Thubi

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Thubi is a matrioshka language by User:Ihope127 inspired by Thue. Its name is a pun on Thue's: the name "Thue" is pronounced roughly like "2A", so "Thubi" is pronounced roughly like "2B", or TOO-bee.

Thubi, like Thue, is based on string manipulation. However, unlike Thue, Thubi strings often consist mostly of programmer-defined symbols. However, most printable ASCII characters (all except the backslash) are "hard-wired" as symbols, so they may be manipulated as well.

An example Thubi program, which uses only predefined symbols:

:\bT\s
=T\s
:\bF\s
=F\s
:FF
=F
:FT
=T
:TF
=T
:TT
=F

TFFTFTTFTFTTF

The following Thue program is equivalent to (in that it does the same thing as, but isn't exactly a "word-for-word translation" of) the Thubi program above:

{T}::=~T
{F}::=~F
FF::=F
FT::=T
TF::=T
TT::=F
::=
{TFFTFTTFTFTTF}

In Thubi, ":this" on one line and "=that" on the next is equivalent to "this::=that" in Thue, and the first blank line is equivalent to just "::=" in Thue: it marks the division between rules and initial program state. However, the "initial program state" doesn't exactly match the initial program state: whatever's there is turned into C string format, plus \e for the ESC character and minus \" and \', and minus the quotes around. Then \b (for "begin") is put at the beginning of the string, and \s (for "stop") is put at the end. So the above Thubi string is simply turned into \bTFFTFTTFTFTTF\s, then replacement rules are followed just like in Thue. An additional "rule" is added: whenever any character symbol is at the left side of the program, the corresponding character is removed and output. (This is treated as a normal replacement rule: if there are other rules available, either this one or one of those may be chosen.) When \s reaches the left side of the program, the program is terminated. \b and defined symbols do nothing at the left side of the program.

So here is one way to execute the above Thubi program:

\bTFFTFTTFTFTTF\s
\bTFFTFFFTFTTF\s
\bTFTFFFTFTTF\s
\bTFTFFFTTTF\s
\bTFTFFFFTF\s
\bTFTFFFFT\s
\bTTFFFFT\s
\bTTFFFT\s
\bTTFFT\s
\bTTFT\s
\bFFT\s
\bFT\s
\bT\s
T\s

After this, both the T and the \s are allowed to slide off the left end of the program, outputting T and ending the program.

As is said above, all printable ASCII characters except the backslash are built-in symbols. The following symbols are also built in, and all but two of them (\b and \s) also represent characters:

\\   backslash
\n   newline
\r   carriage return
\t   tab
\f   form feed
\a   bell
\v   vertical tab
\e   escape
\nnn octal nnn
\xnn hexadecimal nn
\b   beginning of program
\s   end of program/input

Symbols which represent the same character are considered the same symbol: \n, \012, and \x0A are all considered to be the same. \s is not the same as the EOF character.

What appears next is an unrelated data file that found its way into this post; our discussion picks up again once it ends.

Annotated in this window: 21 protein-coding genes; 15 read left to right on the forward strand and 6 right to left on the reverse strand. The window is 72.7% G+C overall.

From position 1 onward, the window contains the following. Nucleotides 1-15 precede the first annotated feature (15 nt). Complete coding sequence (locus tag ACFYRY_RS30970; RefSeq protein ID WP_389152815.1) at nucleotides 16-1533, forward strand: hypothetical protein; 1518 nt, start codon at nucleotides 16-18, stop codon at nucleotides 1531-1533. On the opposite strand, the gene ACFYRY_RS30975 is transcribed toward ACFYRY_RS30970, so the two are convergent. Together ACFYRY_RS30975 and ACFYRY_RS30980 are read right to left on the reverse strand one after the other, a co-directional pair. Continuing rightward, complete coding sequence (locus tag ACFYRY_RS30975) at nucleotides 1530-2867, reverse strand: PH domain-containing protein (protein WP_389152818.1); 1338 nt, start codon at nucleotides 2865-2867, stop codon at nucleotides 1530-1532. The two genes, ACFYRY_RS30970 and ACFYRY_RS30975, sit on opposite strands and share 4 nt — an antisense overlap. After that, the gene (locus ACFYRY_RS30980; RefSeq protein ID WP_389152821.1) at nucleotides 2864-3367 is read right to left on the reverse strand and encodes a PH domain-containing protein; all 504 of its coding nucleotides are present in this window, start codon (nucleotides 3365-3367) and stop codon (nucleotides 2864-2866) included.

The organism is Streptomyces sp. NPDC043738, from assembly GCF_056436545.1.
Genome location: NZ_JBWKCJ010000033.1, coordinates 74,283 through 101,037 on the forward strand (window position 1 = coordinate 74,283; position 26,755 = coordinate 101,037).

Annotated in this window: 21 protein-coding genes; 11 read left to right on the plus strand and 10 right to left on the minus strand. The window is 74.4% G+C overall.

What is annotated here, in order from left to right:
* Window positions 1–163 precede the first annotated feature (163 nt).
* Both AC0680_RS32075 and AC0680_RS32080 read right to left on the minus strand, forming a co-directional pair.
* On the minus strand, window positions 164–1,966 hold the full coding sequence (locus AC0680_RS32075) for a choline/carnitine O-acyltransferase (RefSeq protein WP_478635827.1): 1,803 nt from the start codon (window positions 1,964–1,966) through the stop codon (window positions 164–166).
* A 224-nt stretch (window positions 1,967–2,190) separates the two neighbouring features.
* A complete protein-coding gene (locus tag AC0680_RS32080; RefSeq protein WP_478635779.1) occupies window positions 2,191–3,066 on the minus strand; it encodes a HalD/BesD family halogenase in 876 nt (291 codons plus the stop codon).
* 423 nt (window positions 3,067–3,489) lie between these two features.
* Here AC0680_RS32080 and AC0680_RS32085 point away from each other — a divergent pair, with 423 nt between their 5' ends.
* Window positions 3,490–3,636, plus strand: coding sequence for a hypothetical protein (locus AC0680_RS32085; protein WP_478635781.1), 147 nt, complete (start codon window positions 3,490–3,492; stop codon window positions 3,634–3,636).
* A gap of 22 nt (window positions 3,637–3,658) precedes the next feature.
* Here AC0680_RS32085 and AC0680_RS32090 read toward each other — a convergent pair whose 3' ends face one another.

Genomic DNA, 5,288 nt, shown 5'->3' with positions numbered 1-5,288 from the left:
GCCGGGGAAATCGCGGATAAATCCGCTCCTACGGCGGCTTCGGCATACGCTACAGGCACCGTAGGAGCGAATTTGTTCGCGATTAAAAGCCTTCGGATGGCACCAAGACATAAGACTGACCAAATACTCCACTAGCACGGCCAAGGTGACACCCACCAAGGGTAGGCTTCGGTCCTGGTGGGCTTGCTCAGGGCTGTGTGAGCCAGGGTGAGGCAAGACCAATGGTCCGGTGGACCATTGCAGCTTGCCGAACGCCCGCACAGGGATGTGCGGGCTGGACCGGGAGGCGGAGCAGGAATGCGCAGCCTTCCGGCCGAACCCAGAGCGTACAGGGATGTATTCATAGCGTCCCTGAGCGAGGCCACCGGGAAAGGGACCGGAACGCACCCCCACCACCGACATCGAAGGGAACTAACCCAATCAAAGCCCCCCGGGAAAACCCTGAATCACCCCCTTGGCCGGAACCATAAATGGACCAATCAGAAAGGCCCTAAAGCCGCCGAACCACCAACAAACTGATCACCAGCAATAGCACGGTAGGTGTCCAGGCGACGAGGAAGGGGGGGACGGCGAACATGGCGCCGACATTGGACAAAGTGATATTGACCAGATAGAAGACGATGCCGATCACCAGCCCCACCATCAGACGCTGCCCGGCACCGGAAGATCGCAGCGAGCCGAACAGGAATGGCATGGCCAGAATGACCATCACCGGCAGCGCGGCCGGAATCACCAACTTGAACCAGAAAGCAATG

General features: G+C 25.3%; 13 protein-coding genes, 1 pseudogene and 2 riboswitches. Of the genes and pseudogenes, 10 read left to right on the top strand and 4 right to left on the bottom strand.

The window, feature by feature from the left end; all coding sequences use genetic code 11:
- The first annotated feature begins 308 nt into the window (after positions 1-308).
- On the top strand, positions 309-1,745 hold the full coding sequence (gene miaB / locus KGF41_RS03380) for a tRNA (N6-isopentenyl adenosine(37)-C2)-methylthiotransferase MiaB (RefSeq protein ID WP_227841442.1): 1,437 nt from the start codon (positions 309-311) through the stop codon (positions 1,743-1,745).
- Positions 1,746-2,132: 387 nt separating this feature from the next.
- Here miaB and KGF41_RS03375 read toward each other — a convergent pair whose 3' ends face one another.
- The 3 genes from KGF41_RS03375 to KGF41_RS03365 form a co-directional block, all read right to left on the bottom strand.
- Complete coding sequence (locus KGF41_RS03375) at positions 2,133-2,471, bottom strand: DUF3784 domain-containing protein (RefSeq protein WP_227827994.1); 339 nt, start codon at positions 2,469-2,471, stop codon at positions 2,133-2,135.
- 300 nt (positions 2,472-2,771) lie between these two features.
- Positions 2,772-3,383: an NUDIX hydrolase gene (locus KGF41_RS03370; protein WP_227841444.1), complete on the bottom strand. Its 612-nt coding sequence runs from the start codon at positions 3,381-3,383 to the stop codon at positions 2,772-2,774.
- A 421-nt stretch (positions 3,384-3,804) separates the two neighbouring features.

Programmer-defined symbols can contain any ASCII printable characters, including spaces and backslashes. A symbol can be defined in a program simply by using it as a declaration. An example use of symbols:

\Foo
:f
=\Foo
:\b\Foo
=F

f

This outputs the lowercase letter f. The set of symbols defined at any given time must be prefix-free: if you have either a symbol called \Foo or one called \Foobar, trying to define the other is an error. However, you can have both \Foobar and \Foobaz, but both prohibit \Foo. Note that this also makes it impossible to define a symbol that does not start with a backslash. Also, it is advisable to start every custom escape code with a capital letter or a symbol, as this will mostly prevent clashes.

Symbols can also be undefined. Undefining a symbol is done in exactly the same way as defining it: simply list its name. (Builtin symbols cannot be unidentified.) The symbol will then only be available between the two instances of the name. If a symbol is defined, undefined, and redefined, the two "versions" of the symbol are not considered the same symbol. An example:

\Foo
:f
=\Foo
\Foo
\Foo
:\b\Foo
=F

f

This will not output the lowercase letter f. It acts the same as the following program:

\Foo
:f
=\Foo
\Foo
\Bar
:\b\Bar
=F

f

Input in Thubi is done whenever no rules can be applied and nothing can be output: an interpreter only inputs a character as a "last resort". Whatever is input is simply put at the right end of the current string. If EOF is reached, \s will be put on the end of the current string, and once no rules are applicable, the program is simply halted as if it had output \s. So this is a cat program in Thubi:

:\b\s
=


(Both blank lines at the end are required.) Since the second part of the program is initially empty, the initial string is \b\s. The replacement rule turns this into the empty string, then a character is input, then that character is output, etc. This goes until the cat program reaches EOF: then the string is \s, and this is "output", thus ending the program.

Thubi is Turing-complete, as Thue programs that don't perform I/O can easily be translated into it.